Welcome to Grindley Brook
The parish of Grindley Brook is famous for, well, not very much really. As far as I know, there were no famous historic battles held in my home village. Grindley Brook has never yet produced a prime minister, an Olympic champion or a Nobel Prize winner. If you had three legs, there is a location in the parish where you could be standing in Shropshire, Cheshire and Flintshire (Clywd) concurrently. Grindley Brook has over the years produced a greater than average number of anglers, for when I was secretary of the village club, few if any resident youngsters failed to be persuaded to at least give fishing a go and a fair percentage went on to acquire the fishing habit.
It would have been in 1978 when a group of us, encouraged amongst others by the indomitable Thelma Platt, devoted mother of occasional errant son John Jnr, decided to hold a series of summer evening fishing matches on the Llangollen Canal. For I almost forgotten, Grindley Brook is indeed famous for the Llangollen Canal, its staircase locks and its Grade 2 Listed Telford lock cottage.
In that first season competitors would have included Ian & Stuart Reynolds, Malcolm Crump, Dave Wright, Johnny Platt & his cousin Steven, Paula & Ian Robertson and Stewart Skowronek as well as yours truly. The fishing was controlled back then by an amalgamation of clubs under the banner of the Shropshire Union Canal Angling Association. Dad wrote to Stan Jackson, the then secretary of Warrington Angling Association, to gain permission for us to fish. Weights were low, with gudgeon and ruffe the main catch. Malcolm Crump once landed a 2 lb plus eel; the rest of us were fishing for second spot that night.
After that first year interest grew and although and I was spending much of my spare time as a coach. If anyone wanted to learn to fish, I would show them to the best of my limited ability. Over the next four or five years, numbers attending these summer holiday matches increased.
At various times, competitors included Nick Grills, Tracey & Jason Shone, Gary & Ian Taylor, Peter Barton, Stephen Oliver, Nick Roberts, James North, Mandy Gilbert, Phil & Roger Robinson, Charlie Habberley, Paul & Nigel Roberts, Andrew Hughes, Martin Poole, Julian Goodwin, Julian Dimelow (who later tragically passed away after being stung by a bee), Evan Peter Clarke, Justin Lloyd, Michael Simmons, Martin Price, Tim Dutton, Tim Uttley, Evan Barker and James Dicken. I must not forget my brother Andrew either. His favourite method back then was to ledger with a five foot quivertip rod and he caught gudgeon galore using that technique.
Whilst at school I worked at weekends and in the holidays at Grindley Brook Garage, owned then as now by local entrepreneur, Dave Roberts. Dave was a great supporter of the fishing club. We would hold the prize presentations on Dave's lawn or if it was raining, which it often does in Shropshire, we swapped the lawn for the luxury of the garage workshop. There was no expense spared back then! It took me nearly a year to persuade Dave's eldest son Paul to enter his first match though. On his second outing he drew the famous slab peg just beyond the blue railway bridge. With minutes remaining and only four gudgeon in his net, Paul was getting despondent. Then his float dipped and upon striking, a huge perch getting on for a pound in weight came hastily to the surface.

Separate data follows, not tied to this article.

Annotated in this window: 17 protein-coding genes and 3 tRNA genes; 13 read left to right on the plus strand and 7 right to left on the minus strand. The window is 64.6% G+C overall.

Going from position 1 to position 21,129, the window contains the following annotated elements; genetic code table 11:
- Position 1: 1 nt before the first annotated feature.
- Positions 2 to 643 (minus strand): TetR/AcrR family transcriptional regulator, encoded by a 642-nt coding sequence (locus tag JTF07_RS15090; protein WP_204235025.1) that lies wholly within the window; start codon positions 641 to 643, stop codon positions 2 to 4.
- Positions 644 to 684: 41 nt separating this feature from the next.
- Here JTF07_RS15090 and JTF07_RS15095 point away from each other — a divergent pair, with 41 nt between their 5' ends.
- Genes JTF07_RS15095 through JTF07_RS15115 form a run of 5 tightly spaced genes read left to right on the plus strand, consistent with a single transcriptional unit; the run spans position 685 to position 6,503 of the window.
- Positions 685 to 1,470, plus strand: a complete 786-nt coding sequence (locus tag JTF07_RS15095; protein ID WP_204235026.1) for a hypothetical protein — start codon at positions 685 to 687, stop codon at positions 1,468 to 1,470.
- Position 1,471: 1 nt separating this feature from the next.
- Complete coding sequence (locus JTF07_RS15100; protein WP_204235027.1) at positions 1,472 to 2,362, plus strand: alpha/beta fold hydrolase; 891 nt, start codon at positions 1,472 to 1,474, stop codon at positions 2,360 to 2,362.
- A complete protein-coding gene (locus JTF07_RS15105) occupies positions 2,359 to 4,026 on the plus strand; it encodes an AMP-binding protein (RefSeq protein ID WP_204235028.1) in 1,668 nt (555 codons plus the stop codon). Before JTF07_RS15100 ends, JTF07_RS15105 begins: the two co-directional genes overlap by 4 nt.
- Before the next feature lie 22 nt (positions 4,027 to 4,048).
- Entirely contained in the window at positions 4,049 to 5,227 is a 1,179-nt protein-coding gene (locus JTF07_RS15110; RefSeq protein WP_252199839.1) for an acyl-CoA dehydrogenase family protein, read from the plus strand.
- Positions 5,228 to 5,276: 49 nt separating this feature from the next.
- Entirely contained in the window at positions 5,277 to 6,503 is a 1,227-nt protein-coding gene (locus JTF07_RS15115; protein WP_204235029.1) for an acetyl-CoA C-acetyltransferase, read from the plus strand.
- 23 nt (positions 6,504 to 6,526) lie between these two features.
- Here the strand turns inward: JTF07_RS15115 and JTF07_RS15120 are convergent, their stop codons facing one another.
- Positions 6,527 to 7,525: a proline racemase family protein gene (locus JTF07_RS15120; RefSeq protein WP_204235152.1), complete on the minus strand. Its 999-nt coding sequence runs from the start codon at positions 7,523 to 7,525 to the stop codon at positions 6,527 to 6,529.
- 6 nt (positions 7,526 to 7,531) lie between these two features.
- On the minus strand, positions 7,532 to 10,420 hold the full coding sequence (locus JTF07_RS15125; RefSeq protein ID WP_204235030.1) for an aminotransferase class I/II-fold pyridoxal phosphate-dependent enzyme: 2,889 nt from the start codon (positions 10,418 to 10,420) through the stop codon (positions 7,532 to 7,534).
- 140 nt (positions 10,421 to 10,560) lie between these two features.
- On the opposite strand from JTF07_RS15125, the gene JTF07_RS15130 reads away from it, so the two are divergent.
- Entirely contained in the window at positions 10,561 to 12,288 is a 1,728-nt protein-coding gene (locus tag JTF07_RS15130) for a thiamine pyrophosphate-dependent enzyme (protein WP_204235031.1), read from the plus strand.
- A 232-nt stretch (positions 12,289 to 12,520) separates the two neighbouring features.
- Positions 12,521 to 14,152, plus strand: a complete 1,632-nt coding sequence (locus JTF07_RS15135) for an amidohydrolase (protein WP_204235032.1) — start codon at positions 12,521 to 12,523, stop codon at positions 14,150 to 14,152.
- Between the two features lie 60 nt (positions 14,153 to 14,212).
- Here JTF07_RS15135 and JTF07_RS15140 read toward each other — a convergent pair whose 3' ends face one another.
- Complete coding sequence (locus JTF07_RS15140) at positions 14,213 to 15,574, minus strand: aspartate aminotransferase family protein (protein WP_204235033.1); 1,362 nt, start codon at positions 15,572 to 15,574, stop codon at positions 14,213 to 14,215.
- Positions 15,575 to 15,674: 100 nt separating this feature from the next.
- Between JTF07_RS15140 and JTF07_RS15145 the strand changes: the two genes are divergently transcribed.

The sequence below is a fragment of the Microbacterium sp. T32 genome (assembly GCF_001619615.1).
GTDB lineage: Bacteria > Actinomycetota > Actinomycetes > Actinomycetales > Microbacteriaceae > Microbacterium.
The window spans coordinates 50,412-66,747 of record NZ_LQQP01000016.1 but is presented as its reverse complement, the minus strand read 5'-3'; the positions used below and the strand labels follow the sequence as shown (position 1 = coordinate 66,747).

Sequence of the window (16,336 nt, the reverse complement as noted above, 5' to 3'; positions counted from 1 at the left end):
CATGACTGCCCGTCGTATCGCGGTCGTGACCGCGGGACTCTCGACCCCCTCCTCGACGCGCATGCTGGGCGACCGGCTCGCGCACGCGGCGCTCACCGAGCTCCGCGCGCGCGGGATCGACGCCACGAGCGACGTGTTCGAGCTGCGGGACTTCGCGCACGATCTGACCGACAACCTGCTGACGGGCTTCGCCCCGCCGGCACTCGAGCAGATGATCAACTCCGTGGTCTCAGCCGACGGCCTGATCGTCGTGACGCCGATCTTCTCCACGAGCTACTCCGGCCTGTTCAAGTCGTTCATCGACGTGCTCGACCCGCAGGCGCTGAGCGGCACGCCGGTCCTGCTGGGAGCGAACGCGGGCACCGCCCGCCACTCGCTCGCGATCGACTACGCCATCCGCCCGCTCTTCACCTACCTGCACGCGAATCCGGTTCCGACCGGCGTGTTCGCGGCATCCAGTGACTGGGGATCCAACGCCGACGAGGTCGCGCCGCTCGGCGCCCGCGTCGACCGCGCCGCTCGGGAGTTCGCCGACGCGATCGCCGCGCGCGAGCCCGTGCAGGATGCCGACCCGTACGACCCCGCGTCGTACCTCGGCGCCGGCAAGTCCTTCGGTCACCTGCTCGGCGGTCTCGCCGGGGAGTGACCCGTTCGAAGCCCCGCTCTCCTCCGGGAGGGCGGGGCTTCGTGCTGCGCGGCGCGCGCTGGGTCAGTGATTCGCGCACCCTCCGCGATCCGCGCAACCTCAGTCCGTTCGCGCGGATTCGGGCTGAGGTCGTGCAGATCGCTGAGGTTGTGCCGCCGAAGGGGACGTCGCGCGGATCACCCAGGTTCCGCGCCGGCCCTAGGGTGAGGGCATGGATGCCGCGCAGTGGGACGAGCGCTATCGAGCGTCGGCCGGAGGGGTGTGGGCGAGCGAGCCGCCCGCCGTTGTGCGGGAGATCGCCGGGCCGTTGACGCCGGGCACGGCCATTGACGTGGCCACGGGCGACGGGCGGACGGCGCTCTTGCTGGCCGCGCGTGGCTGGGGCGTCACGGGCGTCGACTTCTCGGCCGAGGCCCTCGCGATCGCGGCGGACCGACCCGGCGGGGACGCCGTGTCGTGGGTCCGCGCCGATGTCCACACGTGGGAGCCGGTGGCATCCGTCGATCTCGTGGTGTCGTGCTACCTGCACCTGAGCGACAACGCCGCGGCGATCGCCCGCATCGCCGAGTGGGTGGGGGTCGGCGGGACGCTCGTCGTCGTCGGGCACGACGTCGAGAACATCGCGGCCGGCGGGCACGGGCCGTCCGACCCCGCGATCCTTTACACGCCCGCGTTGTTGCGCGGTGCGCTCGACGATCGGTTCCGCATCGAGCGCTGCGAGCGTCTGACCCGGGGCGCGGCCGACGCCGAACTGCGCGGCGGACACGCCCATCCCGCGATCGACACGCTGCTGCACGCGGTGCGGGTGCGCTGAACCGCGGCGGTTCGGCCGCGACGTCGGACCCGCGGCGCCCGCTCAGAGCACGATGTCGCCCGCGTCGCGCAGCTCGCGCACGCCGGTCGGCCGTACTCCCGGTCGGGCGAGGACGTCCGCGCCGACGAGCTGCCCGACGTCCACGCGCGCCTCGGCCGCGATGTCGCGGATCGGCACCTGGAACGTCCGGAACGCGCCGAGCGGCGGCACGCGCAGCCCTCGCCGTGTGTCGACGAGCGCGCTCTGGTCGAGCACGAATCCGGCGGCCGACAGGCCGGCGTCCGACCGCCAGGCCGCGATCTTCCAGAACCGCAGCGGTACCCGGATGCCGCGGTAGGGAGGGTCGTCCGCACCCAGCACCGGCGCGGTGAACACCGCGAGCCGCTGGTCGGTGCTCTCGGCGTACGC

Panicking, Paul tossed the rod to the ground and sprinted for the safely of the bridge. His Dad landed the fish which I think was good enough for second spot. On another occasion young Evan Barker struck a trifle too hard and a gobsmacked 12 oz perch ended up in the towpath hedge. We held occasional matches against other teams, famously defeating the might of the men of Wyatt Brothers (Whitchurch), but being brought quickly down to earth when a team from Ordsall School, Salford beat us despite them never having seen our canal before.
Yellow van man
One autumn, not long after passing my driving test, I persuaded the ever generous Dave to let me borrow a van for the purposes of transporting numerous keen junior members to compete in the Whitchurch Angling Association autumn series of six canal matches. Regulations were not as stringent back then (fingers crossed there are no traffic policemen reading this) for we once squeezed no less than 11 anglers into that three seater van. In the rear of the van were eight youngsters plus all our equipment, packed together more tightly than sardines in a tin. They hung on for dear life as we negotiated those twisty border B roads on the road from Malpas on route to the Llangollen canal at Fenns Bank or Whixall.
North Shropshire Open Junior Championships
One of the big events in the junior angling calendar back in the 1970s and 1980s was the North Shropshire open junior championship. Usually it was held on the Wheatsheaf pool which had 80 pegs and tickets were always in short supply. In 1981 the dedicated Whitchurch A A secretary, Bill Young, delegated me to organise the event.
Several young anglers from the Grindley Brook club were in the starting line-up that day. It was a baking hot August afternoon and the match ran from 2.00pm until 4.00pm. It fished hard and young Paul Roberts snared a 12 oz tench from peg 40 and that was good enough in third spot. As far as I can recall the winner with a two pound tench was Brett Cooper, the youngest brother in the Cooper angling dynasty. Barry and Roy are still fishing to this day. In 1984 my younger brother Andrew took the title as did James Prince later in the 1980s.